Practical Considerations for Assessing Pulmonary Gas Exchange and Ventilation During Flume Swimming Using the MetaSwim Metabolic Cart

    loading  Checking for direct PDF access through Ovid

Abstract

Lomax, M, Mayger, B, Saynor, ZL, Vine, C, and Massey, HC. Practical considerations for assessing pulmonary gas exchange and ventilation during flume swimming using the MetaSwim metabolic cart. J Strength Cond Res XX(X): 000–000, 2018—The MetaSwim (MS) metabolic cart can assess pulmonary gas exchange and ventilation in aquatic environments. The aims of this study were: (a) to determine the agreement between minute ventilation (V[Combining Dot Above]E), pulmonary oxygen uptake (V[Combining Dot Above]O2), and carbon dioxide output (V[Combining Dot Above]CO2) using the MS and Douglas bag (DB) methods during flume swimming; and (b) to assess the repeatability of these and other MS-derived parameters. Sixteen trained swimmers completed a combined incremental and supramaximal verification cardiopulmonary swimming test to determine maximal V[Combining Dot Above]O2, 2 progressive intensity swimming tests during which MS and DB measurements were made (agreement protocol), and 3–4 constant-velocity submaximal swimming tests during which only the MS was used (repeatability protocol). Agreement was determined using limits of agreement (LoA), bias, random error, and 95% confidence intervals with systematic bias assessed using paired samples t-tests. Within-trial and between-trial repeatability were determined using the coefficient of variation (CV) and the repeatability coefficient (CR). Where data were heteroscedastic, LoA and CR were log-transformed, antilogged, and displayed as ratios. MetaSwim underestimated peak V[Combining Dot Above]O2 and V[Combining Dot Above]CO2 (≤0.39 L·min−1) and V[Combining Dot Above]E (9.08 L·min−1), whereas submaximal values varied between 2 and 5% for CV and ±1.09–1.22 for ratio CR. The test-retest CV during constant-velocity swimming for V[Combining Dot Above]E, tidal volume, breathing frequency, V[Combining Dot Above]O2, V[Combining Dot Above]CO2, and end-tidal pressures of O2 and CO2 was <9% (ratio CR of ±1.09–1.34). Thus, the MS and DB cannot be used interchangeably. Whether the MS is suitable for evaluating ventilatory and pulmonary responses in swimming will depend on the size of effect required.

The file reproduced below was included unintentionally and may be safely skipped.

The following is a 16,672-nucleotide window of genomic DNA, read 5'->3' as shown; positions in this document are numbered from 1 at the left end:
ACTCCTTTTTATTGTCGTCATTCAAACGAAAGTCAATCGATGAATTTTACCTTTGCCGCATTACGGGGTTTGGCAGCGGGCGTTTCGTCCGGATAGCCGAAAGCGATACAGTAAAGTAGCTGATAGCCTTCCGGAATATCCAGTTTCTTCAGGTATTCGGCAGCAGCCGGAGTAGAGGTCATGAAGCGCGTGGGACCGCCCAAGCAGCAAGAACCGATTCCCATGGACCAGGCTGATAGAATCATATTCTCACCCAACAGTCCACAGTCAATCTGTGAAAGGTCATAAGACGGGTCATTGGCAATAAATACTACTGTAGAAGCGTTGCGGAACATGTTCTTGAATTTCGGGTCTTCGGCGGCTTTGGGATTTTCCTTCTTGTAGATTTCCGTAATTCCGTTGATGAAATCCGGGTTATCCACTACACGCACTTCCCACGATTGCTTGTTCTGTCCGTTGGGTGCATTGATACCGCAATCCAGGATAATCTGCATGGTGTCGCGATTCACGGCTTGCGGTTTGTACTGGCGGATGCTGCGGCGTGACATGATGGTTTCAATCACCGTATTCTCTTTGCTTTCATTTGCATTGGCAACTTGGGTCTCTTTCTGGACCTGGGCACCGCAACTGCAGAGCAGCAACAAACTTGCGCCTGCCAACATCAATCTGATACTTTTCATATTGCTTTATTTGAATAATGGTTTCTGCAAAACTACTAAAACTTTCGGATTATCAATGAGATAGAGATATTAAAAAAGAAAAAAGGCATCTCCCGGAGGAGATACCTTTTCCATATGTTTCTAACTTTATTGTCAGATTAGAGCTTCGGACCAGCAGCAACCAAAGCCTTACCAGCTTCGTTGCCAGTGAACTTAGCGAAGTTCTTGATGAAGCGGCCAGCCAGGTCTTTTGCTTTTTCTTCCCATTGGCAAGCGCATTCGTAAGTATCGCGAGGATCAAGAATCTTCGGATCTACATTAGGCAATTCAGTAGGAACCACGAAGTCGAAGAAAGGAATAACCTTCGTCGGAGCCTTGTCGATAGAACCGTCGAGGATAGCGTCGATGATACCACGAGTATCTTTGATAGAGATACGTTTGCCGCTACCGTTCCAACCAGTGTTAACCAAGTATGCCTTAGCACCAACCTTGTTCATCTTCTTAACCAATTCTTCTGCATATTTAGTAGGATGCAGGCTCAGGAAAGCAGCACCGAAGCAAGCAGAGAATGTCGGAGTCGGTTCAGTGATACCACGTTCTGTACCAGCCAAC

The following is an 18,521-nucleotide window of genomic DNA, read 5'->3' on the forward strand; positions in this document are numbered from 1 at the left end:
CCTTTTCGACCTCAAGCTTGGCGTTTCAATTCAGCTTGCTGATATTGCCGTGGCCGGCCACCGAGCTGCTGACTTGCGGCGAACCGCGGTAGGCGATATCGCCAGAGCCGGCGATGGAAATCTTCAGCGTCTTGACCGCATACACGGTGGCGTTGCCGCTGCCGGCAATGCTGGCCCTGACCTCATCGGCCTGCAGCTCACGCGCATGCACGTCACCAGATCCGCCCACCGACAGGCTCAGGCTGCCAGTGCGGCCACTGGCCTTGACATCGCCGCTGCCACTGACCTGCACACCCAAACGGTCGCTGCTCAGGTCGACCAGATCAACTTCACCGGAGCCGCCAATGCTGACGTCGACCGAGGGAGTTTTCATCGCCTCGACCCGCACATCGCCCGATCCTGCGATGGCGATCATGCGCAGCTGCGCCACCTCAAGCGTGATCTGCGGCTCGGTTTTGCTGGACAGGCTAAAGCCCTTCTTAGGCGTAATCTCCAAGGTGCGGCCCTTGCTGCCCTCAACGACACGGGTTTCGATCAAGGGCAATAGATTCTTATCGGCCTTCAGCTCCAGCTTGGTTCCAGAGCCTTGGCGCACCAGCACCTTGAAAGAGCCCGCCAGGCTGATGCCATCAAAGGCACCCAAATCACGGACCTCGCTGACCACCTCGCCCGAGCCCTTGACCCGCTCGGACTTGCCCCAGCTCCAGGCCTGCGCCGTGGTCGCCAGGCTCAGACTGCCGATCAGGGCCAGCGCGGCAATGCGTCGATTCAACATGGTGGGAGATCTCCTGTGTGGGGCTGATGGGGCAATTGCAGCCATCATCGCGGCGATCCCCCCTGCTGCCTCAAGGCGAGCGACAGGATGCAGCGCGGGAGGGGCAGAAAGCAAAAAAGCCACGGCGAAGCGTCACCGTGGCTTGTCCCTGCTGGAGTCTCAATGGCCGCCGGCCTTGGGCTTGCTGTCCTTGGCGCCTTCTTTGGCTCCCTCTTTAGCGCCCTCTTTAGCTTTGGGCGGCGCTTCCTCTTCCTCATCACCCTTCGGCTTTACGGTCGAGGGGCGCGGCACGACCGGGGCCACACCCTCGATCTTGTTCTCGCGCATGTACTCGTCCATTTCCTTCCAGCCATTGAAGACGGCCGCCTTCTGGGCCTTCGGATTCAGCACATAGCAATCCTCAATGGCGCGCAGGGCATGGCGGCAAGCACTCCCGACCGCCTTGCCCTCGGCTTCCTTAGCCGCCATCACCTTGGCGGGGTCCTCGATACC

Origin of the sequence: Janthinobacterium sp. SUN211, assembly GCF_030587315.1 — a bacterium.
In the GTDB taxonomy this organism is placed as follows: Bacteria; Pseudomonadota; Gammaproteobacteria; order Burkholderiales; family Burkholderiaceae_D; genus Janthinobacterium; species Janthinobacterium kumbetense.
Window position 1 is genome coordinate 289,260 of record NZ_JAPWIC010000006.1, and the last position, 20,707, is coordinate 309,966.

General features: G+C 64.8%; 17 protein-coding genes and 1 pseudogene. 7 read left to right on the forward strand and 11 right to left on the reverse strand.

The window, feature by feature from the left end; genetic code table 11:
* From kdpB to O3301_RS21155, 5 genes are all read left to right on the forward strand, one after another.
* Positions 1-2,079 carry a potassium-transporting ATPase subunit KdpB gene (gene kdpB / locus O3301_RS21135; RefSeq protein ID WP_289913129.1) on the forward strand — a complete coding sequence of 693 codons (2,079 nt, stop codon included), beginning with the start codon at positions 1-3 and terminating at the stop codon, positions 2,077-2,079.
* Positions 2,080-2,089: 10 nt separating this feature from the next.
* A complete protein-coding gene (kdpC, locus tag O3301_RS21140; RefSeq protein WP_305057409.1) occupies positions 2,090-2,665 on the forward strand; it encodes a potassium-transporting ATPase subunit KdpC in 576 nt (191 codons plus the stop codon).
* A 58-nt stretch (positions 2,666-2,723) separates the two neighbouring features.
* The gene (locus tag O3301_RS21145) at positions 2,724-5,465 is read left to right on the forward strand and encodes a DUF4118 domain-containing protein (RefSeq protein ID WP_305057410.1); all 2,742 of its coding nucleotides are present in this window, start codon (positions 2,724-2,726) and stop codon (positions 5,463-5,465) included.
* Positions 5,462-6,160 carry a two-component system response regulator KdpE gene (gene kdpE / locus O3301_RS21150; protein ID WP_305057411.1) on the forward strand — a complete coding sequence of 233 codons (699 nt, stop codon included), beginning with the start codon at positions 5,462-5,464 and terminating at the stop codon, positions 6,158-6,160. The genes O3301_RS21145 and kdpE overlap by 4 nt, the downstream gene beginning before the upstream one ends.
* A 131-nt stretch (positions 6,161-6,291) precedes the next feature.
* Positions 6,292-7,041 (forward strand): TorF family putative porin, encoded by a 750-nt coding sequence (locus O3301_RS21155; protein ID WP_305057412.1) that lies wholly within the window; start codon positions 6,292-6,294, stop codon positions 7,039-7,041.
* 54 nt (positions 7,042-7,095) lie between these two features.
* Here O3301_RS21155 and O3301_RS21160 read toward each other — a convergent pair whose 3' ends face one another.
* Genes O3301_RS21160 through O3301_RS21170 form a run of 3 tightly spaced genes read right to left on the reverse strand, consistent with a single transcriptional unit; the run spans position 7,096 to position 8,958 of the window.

Related Topics

    loading  Loading Related Articles